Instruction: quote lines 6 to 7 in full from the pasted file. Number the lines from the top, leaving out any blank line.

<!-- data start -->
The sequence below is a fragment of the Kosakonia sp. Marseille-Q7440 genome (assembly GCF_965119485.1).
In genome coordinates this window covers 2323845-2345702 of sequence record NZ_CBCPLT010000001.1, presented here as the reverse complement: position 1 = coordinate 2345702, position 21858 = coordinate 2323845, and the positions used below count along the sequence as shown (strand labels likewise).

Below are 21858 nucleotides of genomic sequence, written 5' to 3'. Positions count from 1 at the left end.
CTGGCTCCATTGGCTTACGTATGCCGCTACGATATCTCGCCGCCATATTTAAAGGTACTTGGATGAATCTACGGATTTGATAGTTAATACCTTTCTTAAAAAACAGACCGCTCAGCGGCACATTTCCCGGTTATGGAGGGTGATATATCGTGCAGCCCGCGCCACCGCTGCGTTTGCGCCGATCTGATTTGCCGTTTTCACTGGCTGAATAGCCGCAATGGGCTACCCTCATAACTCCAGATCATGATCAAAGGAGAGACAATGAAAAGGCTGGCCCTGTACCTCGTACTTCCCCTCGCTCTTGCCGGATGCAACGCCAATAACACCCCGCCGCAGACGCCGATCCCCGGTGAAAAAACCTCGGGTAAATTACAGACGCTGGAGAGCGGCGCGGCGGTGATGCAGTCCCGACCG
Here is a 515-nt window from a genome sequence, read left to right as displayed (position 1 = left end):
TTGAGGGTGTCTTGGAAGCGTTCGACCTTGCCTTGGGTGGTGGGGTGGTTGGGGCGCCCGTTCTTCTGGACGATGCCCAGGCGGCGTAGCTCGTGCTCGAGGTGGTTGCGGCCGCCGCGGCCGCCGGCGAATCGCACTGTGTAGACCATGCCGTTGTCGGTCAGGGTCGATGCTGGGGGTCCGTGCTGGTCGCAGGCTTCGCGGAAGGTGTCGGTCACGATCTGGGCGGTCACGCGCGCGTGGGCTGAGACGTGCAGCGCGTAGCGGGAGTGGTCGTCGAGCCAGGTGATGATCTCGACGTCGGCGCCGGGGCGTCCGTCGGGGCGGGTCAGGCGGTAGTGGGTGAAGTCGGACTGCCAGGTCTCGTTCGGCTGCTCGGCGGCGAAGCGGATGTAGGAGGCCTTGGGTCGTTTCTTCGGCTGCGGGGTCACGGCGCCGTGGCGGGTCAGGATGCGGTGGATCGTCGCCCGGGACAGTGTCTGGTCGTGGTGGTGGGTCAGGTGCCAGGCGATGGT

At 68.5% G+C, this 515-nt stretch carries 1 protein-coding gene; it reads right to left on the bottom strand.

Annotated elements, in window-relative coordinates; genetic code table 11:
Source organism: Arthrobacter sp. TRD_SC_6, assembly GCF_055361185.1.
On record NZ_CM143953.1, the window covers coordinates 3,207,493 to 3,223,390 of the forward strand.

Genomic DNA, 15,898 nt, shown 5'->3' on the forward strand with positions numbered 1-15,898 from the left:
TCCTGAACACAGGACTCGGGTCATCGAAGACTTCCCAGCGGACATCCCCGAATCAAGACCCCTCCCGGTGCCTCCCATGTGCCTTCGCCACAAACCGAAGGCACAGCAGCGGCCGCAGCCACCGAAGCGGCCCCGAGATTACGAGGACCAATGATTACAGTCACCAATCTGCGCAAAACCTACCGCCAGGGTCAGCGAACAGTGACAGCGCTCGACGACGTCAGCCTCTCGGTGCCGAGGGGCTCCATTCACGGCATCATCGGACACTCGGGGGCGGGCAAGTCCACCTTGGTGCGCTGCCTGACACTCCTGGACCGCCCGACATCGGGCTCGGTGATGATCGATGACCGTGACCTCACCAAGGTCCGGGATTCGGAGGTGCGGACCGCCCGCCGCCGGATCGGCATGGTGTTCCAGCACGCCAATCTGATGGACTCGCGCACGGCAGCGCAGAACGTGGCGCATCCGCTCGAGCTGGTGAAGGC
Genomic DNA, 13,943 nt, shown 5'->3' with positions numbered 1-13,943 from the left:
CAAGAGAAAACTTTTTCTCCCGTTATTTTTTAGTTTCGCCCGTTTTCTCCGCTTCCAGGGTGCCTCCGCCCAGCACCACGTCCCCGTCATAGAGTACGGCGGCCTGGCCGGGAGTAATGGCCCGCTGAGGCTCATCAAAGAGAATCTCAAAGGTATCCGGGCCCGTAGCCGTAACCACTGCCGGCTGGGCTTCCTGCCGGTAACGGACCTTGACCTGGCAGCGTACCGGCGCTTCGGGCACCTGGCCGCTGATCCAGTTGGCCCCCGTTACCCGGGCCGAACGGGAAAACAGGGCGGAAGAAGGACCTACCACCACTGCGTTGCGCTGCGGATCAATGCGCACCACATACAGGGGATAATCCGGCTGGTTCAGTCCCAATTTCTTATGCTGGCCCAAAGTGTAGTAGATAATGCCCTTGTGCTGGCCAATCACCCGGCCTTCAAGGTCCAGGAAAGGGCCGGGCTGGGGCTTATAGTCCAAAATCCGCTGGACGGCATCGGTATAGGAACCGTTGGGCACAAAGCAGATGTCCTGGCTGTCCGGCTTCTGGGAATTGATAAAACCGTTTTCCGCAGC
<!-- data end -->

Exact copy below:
TTGAGGGTGTCTTGGAAGCGTTCGACCTTGCCTTGGGTGGTGGGGTGGTTGGGGCGCCCGTTCTTCTGGACGATGCCCAGGCGGCGTAGCTCGTGCTCGAGGTGGTTGCGGCCGCCGCGGCCGCCGGCGAATCGCACTGTGTAGACCATGCCGTTGTCGGTCAGGGTCGATGCTGGGGGTCCGTGCTGGTCGCAGGCTTCGCGGAAGGTGTCGGTCACGATCTGGGCGGTCACGCGCGCGTGGGCTGAGACGTGCAGCGCGTAGCGGGAGTGGTCGTCGAGCCAGGTGATGATCTCGACGTCGGCGCCGGGGCGTCCGTCGGGGCGGGTCAGGCGGTAGTGGGTGAAGTCGGACTGCCAGGTCTCGTTCGGCTGCTCGGCGGCGAAGCGGATGTAGGAGGCCTTGGGTCGTTTCTTCGGCTGCGGGGTCACGGCGCCGTGGCGGGTCAGGATGCGGTGGATCGTCGCCCGGGACAGTGTCTGGTCGTGGTGGTGGGTCAGGTGCCAGGCGATGGT

At 68.5% G+C, this 515-nt stretch carries 1 protein-coding gene; it reads right to left on the bottom strand.